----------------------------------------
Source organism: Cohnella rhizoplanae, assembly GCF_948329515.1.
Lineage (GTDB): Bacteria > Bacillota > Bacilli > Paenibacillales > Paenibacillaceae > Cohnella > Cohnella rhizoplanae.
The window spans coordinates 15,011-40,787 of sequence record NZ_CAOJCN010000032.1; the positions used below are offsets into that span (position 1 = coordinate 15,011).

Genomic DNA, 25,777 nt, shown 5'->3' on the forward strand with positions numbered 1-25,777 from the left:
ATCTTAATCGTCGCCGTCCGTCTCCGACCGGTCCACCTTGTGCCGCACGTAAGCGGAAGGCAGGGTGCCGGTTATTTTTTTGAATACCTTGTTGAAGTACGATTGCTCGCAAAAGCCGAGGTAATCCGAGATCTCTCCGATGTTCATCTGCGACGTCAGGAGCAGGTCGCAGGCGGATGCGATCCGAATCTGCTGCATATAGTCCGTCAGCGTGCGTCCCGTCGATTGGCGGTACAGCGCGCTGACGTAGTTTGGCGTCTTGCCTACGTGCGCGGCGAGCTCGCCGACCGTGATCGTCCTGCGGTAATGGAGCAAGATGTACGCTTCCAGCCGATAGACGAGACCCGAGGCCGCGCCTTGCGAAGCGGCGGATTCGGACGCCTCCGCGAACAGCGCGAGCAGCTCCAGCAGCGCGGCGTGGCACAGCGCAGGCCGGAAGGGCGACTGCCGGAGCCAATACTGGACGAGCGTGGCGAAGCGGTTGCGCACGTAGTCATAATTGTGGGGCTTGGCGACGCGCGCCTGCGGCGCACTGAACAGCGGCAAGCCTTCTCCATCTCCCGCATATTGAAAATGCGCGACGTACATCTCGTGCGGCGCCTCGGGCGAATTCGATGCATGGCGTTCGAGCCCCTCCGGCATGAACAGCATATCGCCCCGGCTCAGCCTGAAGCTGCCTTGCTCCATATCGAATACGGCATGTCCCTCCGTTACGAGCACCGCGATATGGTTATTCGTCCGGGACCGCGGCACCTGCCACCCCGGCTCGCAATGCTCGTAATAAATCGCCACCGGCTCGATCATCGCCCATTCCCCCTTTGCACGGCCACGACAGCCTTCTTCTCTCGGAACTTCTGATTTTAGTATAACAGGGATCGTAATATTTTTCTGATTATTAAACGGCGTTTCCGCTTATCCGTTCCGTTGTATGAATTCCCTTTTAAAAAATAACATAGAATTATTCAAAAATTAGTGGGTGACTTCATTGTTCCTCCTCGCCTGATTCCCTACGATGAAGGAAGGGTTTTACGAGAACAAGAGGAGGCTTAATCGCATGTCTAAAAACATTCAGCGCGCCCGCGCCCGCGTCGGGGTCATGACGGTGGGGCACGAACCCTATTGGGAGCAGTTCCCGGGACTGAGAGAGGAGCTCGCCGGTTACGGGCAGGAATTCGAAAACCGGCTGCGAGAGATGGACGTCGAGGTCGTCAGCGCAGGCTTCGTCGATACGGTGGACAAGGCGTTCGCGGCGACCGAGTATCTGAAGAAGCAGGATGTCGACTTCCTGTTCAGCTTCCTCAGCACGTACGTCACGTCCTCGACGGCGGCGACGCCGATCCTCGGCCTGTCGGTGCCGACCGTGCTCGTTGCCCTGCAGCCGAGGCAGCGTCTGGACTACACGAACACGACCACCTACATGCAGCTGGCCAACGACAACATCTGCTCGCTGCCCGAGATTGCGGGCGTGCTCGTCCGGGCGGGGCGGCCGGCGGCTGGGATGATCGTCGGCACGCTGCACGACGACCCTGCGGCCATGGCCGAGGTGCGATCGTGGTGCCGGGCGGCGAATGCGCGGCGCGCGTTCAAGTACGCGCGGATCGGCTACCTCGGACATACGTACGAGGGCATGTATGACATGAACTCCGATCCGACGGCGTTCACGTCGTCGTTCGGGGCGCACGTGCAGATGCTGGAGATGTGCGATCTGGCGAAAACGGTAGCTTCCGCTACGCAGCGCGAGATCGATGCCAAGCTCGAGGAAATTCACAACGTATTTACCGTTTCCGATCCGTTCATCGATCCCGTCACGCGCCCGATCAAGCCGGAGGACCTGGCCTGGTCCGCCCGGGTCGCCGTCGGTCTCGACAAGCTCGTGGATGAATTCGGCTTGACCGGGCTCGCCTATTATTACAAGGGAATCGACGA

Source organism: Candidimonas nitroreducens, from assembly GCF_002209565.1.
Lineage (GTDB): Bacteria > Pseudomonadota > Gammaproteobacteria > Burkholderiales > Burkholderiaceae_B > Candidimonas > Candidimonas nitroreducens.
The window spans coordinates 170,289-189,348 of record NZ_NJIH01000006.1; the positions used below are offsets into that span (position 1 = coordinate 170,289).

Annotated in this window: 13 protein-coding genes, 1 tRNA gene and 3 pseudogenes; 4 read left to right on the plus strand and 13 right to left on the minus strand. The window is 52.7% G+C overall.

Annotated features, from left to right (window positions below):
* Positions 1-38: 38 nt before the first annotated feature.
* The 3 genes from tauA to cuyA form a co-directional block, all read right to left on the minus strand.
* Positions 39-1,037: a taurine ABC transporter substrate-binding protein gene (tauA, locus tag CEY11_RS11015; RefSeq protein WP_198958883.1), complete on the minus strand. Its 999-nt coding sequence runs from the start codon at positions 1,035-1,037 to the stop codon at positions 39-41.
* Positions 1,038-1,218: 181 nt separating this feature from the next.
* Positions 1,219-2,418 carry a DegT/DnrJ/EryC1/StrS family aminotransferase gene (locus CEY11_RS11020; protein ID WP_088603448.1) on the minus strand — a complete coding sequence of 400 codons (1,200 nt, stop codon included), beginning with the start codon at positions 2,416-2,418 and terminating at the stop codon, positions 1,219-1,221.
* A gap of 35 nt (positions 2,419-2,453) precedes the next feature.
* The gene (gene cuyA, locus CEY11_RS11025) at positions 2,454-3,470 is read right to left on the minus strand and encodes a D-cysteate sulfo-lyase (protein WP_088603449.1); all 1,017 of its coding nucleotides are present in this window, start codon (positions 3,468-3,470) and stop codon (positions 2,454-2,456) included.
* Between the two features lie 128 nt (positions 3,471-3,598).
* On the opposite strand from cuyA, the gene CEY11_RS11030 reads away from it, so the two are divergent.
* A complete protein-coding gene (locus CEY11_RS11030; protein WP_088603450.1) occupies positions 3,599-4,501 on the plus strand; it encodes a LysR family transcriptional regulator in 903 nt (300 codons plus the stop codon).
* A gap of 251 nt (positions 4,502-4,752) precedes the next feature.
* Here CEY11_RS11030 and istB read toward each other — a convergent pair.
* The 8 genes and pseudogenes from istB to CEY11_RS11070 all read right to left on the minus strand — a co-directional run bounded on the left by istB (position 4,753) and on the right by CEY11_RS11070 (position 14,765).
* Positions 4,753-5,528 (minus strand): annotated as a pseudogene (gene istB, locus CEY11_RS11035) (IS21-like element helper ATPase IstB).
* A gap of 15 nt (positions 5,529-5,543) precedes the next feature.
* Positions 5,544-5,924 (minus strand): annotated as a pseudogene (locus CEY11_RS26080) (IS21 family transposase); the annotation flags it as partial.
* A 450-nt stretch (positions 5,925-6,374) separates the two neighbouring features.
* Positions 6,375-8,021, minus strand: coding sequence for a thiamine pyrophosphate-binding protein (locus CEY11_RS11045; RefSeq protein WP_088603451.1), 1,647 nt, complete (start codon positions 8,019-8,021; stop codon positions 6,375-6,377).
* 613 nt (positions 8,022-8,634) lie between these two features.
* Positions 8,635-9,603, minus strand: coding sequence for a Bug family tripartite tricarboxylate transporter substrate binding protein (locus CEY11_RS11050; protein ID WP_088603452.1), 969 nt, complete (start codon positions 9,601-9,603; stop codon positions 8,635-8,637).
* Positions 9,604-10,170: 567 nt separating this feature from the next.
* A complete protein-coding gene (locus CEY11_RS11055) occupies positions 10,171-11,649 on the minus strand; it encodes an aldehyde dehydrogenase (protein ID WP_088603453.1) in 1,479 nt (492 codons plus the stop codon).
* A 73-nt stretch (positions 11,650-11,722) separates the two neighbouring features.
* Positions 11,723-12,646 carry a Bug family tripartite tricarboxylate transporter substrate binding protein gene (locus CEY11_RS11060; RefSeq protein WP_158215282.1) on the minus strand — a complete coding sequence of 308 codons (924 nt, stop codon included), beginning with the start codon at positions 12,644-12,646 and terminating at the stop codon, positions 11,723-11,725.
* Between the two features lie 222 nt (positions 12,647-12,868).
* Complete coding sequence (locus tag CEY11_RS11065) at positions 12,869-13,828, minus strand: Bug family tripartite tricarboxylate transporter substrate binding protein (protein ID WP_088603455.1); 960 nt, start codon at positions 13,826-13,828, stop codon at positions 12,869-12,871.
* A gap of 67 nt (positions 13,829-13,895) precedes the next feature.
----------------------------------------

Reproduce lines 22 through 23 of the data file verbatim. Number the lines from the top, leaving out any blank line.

* Here CEY11_RS11030 and istB read toward each other — a convergent pair.
* The 8 genes and pseudogenes from istB to CEY11_RS11070 all read right to left on the minus strand — a co-directional run bounded on the left by istB (position 4,753) and on the right by CEY11_RS11070 (position 14,765).